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  1.  6
    Advance Care Planning with Chronically Ill Patients: A Relational Autonomy Approach.Tieghan Killackey, Elizabeth Peter, Jane Maciver & Shan Mohammed - forthcoming - Nursing Ethics:096973301984803.
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  2.  35
    Sustaining Hope as a Moral Competency in the Context of Aggressive Care.Elizabeth Peter, Shan Mohammed & Anne Simmonds - 2015 - Nursing Ethics 22 (7):743-753.
    -/- Background: Nurses who provide aggressive care often experience the ethical challenge of needing to preserve the hope of seriously ill patients and their families without providing false hope. -/- Research objectives: The purpose of this inquiry was to explore nurses’ moral competence related to fostering hope in patients and their families within the context of aggressive technological care. A secondary purpose was to understand how this competence is shaped by the social–moral space of nurses’ work in order to capture (...)
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  3.  29
    Rituals, Death and the Moral Practice of Medical Futility.Shan Mohammed & Elizabeth Peter - 2009 - Nursing Ethics 16 (3):292-302.
    Medical futility is often defined as providing inappropriate treatments that will not improve disease prognosis, alleviate physiological symptoms, or prolong survival. This understanding of medical futility is problematic because it rests on the final outcomes of procedures that are narrow and medically defined. In this article, Walker's `expressivecollaborative' model of morality is used to examine how certain critical care interventions that are considered futile actually have broader social functions surrounding death and dying. By examining cardiopulmonary resuscitation and life-sustaining intensive care (...)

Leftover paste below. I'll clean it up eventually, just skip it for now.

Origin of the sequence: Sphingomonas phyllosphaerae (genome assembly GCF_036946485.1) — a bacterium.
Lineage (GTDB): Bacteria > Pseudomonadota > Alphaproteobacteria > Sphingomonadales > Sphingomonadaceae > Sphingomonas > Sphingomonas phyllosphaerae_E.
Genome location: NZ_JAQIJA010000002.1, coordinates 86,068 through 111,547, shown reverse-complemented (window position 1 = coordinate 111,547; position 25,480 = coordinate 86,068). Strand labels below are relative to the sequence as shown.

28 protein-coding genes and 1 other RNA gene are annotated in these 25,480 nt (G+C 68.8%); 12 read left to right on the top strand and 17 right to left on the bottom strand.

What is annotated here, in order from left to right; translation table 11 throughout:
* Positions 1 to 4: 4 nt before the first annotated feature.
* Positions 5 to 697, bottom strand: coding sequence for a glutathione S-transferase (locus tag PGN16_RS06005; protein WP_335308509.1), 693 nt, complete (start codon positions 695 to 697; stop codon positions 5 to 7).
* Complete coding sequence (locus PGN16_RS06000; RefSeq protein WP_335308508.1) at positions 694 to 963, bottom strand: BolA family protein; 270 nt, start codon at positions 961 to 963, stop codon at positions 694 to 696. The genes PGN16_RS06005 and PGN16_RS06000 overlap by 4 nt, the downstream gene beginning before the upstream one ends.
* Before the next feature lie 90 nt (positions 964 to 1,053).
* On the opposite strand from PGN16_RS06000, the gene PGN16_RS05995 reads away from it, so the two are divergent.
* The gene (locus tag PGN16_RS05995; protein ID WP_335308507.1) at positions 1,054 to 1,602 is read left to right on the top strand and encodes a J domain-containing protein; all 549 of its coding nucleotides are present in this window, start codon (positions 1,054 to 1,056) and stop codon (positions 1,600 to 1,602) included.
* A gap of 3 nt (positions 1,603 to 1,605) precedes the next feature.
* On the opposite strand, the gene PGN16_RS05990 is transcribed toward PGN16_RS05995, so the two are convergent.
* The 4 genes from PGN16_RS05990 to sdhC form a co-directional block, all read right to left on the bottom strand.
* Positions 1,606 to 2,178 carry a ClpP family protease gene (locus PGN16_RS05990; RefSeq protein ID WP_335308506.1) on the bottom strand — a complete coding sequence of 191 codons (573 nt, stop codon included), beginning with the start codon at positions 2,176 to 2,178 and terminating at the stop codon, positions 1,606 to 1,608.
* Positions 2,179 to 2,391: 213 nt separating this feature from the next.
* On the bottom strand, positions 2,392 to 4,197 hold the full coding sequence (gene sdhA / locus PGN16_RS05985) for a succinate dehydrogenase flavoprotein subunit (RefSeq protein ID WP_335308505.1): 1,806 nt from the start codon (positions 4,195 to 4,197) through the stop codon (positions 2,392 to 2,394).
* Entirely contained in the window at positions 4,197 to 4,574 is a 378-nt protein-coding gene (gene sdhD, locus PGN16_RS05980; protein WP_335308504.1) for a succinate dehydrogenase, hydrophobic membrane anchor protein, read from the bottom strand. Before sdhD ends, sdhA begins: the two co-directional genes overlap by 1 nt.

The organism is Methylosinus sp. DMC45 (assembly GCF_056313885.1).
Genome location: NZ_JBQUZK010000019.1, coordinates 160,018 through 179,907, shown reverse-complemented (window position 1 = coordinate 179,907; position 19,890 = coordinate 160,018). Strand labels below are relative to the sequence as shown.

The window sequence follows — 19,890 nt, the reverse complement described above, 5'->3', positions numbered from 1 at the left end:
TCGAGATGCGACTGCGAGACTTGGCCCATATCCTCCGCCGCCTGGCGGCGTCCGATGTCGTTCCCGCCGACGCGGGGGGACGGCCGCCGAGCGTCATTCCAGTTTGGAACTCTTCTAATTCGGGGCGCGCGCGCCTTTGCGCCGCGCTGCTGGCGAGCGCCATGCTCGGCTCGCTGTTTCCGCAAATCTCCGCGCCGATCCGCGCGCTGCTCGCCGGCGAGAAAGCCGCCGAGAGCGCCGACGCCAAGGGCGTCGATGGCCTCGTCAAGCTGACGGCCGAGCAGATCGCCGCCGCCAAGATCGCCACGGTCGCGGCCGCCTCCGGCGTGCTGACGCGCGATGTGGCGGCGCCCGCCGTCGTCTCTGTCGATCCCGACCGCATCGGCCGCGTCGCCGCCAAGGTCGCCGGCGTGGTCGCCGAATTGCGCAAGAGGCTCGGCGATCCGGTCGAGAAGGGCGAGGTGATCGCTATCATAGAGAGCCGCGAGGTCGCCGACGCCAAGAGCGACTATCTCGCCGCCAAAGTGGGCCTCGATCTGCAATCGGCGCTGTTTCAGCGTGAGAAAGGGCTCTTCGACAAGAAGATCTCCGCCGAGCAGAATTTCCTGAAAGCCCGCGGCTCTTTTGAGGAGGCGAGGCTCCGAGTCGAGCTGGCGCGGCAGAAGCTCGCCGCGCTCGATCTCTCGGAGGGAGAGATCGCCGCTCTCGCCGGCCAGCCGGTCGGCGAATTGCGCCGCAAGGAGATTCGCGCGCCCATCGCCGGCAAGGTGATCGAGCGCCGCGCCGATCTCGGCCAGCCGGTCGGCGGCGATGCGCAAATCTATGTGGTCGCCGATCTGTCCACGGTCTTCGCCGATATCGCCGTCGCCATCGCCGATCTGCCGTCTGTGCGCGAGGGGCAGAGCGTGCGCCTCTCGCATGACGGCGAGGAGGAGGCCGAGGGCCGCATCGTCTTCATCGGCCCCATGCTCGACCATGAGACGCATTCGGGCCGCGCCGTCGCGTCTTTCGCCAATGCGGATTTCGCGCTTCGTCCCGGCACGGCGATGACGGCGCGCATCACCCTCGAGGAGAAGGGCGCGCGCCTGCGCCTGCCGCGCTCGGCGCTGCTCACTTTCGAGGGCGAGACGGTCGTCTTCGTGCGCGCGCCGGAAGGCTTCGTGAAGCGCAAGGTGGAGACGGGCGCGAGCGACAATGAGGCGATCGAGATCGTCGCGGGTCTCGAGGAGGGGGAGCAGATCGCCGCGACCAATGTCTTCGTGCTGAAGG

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    The Medicalisation of the Dying Self: The Search for Life Extension in Advanced Cancer.Shan Mohammed, Elizabeth Peter, Denise Gastaldo & Doris Howell - 2020 - Nursing Inquiry 27 (1).
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  5. Nurses’ Experiences of Ethical Responsibilities of Care During the COVID-19 Pandemic.Elizabeth Peter, Shan Mohammed, Tieghan Killackey, Jane MacIver & Caroline Variath - 2022 - Nursing Ethics 29 (4):844-857.
    Background The COVID-19 pandemic has forced rapid and widespread change to standards of patient care and nursing practice, inevitably leading to unprecedented shifts in the moral conditions of nursing work. Less is known about how these challenges have affected nurses’ capacity to meet their ethical responsibilities and what has helped to sustain their efforts to continue to care. Research objectives 1) To explore nurses’ experiences of striving to fulfill their ethical responsibilities of care during the COVID-19 pandemic and 2) to (...)
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